Primary feed material is prepared, for example, by combining fluff and certain additives in a 40 lb. Henschel blender. With the blender operating at a reduced speed, liquid additives are slowly poured into the fluff so as to disperse the liquid additive uniformly into the fluff. The amount of liquid additive is determined by the requirement for the total blend. The Henschel blender is then turned to a high speed for 1 min. and the resulting blend dumped into a 32 gal. fiber drum. To the above-described liquid concentrate blend, there is added additional fluff along with optional dry additives. The fiber drum is then tumbled for 20 min. to disperse the liquid peroxide concentrate and the dry additives, if present.
Secondary feed material also containing dry additives is prepared, for example, by providing a quantity of fluff to a 32 gal. fiber drum, admixing the dry additives as desired, and tumbling the mixture in the drum for 20 min.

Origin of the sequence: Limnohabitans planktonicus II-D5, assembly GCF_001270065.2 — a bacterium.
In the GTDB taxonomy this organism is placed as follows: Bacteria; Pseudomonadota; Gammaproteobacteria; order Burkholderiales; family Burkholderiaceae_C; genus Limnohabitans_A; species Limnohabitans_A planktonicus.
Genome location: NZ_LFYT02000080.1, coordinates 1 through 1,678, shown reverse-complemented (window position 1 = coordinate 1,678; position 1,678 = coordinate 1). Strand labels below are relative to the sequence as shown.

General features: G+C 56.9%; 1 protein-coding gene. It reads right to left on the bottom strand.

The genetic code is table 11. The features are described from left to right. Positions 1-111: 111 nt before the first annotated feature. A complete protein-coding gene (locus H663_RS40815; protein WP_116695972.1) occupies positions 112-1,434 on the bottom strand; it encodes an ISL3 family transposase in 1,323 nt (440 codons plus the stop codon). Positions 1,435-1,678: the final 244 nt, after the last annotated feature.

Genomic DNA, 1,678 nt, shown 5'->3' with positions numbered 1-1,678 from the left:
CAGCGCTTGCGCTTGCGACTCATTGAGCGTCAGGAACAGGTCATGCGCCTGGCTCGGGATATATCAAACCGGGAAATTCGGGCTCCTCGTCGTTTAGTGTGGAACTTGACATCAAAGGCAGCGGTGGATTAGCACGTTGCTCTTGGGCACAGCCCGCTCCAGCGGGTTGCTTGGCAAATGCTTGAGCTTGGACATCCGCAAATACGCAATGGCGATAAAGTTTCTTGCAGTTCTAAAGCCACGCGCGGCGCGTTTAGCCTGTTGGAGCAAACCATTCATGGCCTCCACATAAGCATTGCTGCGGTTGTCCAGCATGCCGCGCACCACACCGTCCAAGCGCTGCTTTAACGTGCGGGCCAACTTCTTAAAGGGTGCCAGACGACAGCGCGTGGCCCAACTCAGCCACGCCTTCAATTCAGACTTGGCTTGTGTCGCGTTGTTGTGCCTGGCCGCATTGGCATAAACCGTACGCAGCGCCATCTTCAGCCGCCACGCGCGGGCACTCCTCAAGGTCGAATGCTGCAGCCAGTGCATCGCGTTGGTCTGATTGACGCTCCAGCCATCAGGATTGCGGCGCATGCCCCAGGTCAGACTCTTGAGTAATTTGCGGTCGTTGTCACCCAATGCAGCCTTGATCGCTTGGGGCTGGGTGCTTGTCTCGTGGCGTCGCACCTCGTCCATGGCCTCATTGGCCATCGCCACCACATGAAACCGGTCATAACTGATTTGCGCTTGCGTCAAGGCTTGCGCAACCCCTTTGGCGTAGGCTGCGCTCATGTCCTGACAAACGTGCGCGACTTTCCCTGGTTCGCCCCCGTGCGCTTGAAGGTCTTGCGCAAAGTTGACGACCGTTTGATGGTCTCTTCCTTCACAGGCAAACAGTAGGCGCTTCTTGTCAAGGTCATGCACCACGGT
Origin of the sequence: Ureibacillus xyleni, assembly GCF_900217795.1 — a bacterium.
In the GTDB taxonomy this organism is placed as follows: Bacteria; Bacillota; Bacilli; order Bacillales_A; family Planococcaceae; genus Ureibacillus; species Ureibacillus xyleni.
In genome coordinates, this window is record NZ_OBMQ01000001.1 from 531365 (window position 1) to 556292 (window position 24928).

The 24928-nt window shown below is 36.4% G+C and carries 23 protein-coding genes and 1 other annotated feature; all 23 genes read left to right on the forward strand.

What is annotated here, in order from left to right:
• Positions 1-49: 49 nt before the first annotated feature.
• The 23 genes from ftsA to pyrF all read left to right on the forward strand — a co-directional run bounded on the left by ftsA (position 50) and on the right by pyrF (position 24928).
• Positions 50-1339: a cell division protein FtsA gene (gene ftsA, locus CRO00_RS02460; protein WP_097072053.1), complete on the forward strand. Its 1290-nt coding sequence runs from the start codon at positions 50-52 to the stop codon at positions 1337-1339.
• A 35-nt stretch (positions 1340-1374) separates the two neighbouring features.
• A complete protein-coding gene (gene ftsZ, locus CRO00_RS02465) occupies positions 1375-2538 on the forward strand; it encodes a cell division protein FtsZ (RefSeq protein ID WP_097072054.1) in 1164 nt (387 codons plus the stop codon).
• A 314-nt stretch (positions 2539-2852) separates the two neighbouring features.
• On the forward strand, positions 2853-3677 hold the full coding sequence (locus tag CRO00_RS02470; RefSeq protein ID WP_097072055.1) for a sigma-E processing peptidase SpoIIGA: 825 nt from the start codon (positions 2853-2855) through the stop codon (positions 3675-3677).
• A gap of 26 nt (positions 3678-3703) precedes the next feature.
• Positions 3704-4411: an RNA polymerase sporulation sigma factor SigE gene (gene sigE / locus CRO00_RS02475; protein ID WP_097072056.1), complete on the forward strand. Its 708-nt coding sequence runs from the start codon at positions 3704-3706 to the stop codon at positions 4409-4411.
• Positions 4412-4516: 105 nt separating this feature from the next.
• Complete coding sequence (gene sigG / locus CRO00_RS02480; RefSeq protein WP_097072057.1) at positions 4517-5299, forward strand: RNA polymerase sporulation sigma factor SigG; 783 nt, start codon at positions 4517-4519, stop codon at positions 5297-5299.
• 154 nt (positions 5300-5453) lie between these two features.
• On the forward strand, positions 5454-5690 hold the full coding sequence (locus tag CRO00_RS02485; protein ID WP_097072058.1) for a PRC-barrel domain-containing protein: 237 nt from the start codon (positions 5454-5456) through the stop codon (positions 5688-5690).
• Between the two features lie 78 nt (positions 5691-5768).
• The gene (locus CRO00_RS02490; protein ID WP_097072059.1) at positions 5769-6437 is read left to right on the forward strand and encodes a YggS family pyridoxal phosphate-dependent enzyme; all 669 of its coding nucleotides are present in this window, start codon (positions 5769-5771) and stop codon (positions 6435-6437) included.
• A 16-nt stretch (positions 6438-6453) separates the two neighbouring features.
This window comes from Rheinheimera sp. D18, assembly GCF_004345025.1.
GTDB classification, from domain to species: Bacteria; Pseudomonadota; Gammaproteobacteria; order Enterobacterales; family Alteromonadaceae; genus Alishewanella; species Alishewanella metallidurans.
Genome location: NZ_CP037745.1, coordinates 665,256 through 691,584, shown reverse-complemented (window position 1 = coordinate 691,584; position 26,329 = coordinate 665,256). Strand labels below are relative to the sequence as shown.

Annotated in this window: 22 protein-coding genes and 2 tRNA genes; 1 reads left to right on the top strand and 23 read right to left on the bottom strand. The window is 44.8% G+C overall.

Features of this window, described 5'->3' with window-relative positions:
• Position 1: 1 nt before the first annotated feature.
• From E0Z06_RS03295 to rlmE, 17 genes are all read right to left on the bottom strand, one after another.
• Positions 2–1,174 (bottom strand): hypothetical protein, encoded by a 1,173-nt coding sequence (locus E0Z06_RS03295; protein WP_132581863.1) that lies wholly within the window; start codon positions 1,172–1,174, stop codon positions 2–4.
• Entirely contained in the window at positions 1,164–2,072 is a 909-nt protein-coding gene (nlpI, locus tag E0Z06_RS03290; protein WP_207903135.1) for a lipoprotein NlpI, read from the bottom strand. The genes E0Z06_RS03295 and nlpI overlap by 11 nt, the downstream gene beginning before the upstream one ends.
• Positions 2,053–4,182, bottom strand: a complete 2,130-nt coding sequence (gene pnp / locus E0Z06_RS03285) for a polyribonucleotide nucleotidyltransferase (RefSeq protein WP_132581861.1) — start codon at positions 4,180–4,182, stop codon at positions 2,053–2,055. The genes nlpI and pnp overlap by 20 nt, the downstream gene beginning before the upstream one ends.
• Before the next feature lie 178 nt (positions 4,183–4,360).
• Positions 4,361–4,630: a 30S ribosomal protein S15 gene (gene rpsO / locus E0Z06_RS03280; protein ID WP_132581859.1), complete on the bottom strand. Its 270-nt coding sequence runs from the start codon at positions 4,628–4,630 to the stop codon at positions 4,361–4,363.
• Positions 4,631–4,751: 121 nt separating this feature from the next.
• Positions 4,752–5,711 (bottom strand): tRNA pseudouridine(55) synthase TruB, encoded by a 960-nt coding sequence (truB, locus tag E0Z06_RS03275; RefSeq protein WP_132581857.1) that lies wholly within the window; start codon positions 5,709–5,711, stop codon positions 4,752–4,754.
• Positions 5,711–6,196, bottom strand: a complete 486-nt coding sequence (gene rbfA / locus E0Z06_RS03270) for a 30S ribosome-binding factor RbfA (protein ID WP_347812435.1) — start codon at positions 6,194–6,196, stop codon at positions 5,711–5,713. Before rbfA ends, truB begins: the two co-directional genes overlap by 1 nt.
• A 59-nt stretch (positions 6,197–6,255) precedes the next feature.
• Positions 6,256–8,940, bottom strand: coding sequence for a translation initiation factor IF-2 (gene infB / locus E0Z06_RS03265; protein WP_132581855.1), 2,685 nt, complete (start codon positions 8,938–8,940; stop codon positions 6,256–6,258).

The primary material is passed to a continuous mixer where the material is rendered molten and then the secondary material is admixed with the molten polymer. The resulting blend is then passed to the extruder to form pellets. Extruder and mixer process conditions for making the pellets are shown in Table VII.
For testing blends of polyethylene fluff, prepared over a titanium-magnesium catalyst, the polyethylene blend components comprise:
53% fluff of 0.5 HLMI, and a density of 0.932 gm/cc, and 47% fluff of 100 MI, and a density of 0.972 gm/cc.
Additive components of the primary and secondary feeds for six experimental runs are provided according to Table I. Resin pellets are prepared according to the above described procedure and the properties of the pellets are determined.